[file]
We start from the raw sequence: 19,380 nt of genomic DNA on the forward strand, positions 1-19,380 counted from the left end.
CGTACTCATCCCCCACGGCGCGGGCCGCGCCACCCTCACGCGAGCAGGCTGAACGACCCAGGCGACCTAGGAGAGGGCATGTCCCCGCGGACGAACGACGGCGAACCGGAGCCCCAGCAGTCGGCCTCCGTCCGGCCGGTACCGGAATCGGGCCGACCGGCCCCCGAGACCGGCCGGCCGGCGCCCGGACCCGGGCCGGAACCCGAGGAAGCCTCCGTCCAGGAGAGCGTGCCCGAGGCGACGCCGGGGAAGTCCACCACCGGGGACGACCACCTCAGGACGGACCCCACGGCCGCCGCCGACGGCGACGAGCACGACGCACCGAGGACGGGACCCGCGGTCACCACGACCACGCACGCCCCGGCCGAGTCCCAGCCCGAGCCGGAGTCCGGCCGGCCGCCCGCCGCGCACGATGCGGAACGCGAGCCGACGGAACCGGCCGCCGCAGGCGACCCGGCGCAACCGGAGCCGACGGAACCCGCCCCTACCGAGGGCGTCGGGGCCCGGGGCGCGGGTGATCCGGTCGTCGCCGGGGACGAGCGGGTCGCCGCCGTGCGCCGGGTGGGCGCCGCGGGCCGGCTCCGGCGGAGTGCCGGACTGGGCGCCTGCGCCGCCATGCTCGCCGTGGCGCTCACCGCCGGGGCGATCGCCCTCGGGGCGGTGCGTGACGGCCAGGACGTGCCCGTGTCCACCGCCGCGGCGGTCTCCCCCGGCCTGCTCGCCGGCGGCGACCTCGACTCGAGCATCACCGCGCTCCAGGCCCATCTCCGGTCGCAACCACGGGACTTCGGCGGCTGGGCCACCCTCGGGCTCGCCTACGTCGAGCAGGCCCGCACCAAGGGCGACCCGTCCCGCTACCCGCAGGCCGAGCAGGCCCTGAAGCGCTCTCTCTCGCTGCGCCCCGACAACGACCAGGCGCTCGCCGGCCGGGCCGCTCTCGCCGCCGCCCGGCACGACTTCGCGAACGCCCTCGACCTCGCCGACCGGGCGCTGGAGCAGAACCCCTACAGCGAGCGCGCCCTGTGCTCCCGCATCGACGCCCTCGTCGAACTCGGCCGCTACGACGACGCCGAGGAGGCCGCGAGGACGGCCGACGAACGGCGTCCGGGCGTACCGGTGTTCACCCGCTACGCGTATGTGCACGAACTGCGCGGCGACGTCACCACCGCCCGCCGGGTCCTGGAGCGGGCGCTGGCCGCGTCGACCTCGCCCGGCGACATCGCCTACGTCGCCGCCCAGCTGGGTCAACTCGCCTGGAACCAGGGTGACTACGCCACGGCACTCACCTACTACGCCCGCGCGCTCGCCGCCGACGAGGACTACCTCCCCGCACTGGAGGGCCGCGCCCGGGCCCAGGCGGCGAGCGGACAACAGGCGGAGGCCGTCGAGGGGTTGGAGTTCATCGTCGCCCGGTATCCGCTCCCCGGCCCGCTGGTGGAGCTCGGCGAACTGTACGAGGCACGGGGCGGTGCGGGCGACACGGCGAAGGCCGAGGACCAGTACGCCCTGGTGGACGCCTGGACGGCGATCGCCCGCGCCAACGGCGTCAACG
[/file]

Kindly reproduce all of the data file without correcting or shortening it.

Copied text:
We start from the raw sequence: 19,380 nt of genomic DNA on the forward strand, positions 1-19,380 counted from the left end.
CGTACTCATCCCCCACGGCGCGGGCCGCGCCACCCTCACGCGAGCAGGCTGAACGACCCAGGCGACCTAGGAGAGGGCATGTCCCCGCGGACGAACGACGGCGAACCGGAGCCCCAGCAGTCGGCCTCCGTCCGGCCGGTACCGGAATCGGGCCGACCGGCCCCCGAGACCGGCCGGCCGGCGCCCGGACCCGGGCCGGAACCCGAGGAAGCCTCCGTCCAGGAGAGCGTGCCCGAGGCGACGCCGGGGAAGTCCACCACCGGGGACGACCACCTCAGGACGGACCCCACGGCCGCCGCCGACGGCGACGAGCACGACGCACCGAGGACGGGACCCGCGGTCACCACGACCACGCACGCCCCGGCCGAGTCCCAGCCCGAGCCGGAGTCCGGCCGGCCGCCCGCCGCGCACGATGCGGAACGCGAGCCGACGGAACCGGCCGCCGCAGGCGACCCGGCGCAACCGGAGCCGACGGAACCCGCCCCTACCGAGGGCGTCGGGGCCCGGGGCGCGGGTGATCCGGTCGTCGCCGGGGACGAGCGGGTCGCCGCCGTGCGCCGGGTGGGCGCCGCGGGCCGGCTCCGGCGGAGTGCCGGACTGGGCGCCTGCGCCGCCATGCTCGCCGTGGCGCTCACCGCCGGGGCGATCGCCCTCGGGGCGGTGCGTGACGGCCAGGACGTGCCCGTGTCCACCGCCGCGGCGGTCTCCCCCGGCCTGCTCGCCGGCGGCGACCTCGACTCGAGCATCACCGCGCTCCAGGCCCATCTCCGGTCGCAACCACGGGACTTCGGCGGCTGGGCCACCCTCGGGCTCGCCTACGTCGAGCAGGCCCGCACCAAGGGCGACCCGTCCCGCTACCCGCAGGCCGAGCAGGCCCTGAAGCGCTCTCTCTCGCTGCGCCCCGACAACGACCAGGCGCTCGCCGGCCGGGCCGCTCTCGCCGCCGCCCGGCACGACTTCGCGAACGCCCTCGACCTCGCCGACCGGGCGCTGGAGCAGAACCCCTACAGCGAGCGCGCCCTGTGCTCCCGCATCGACGCCCTCGTCGAACTCGGCCGCTACGACGACGCCGAGGAGGCCGCGAGGACGGCCGACGAACGGCGTCCGGGCGTACCGGTGTTCACCCGCTACGCGTATGTGCACGAACTGCGCGGCGACGTCACCACCGCCCGCCGGGTCCTGGAGCGGGCGCTGGCCGCGTCGACCTCGCCCGGCGACATCGCCTACGTCGCCGCCCAGCTGGGTCAACTCGCCTGGAACCAGGGTGACTACGCCACGGCACTCACCTACTACGCCCGCGCGCTCGCCGCCGACGAGGACTACCTCCCCGCACTGGAGGGCCGCGCCCGGGCCCAGGCGGCGAGCGGACAACAGGCGGAGGCCGTCGAGGGGTTGGAGTTCATCGTCGCCCGGTATCCGCTCCCCGGCCCGCTGGTGGAGCTCGGCGAACTGTACGAGGCACGGGGCGGTGCGGGCGACACGGCGAAGGCCGAGGACCAGTACGCCCTGGTGGACGCCTGGACGGCGATCGCCCGCGCCAACGGCGTCAACG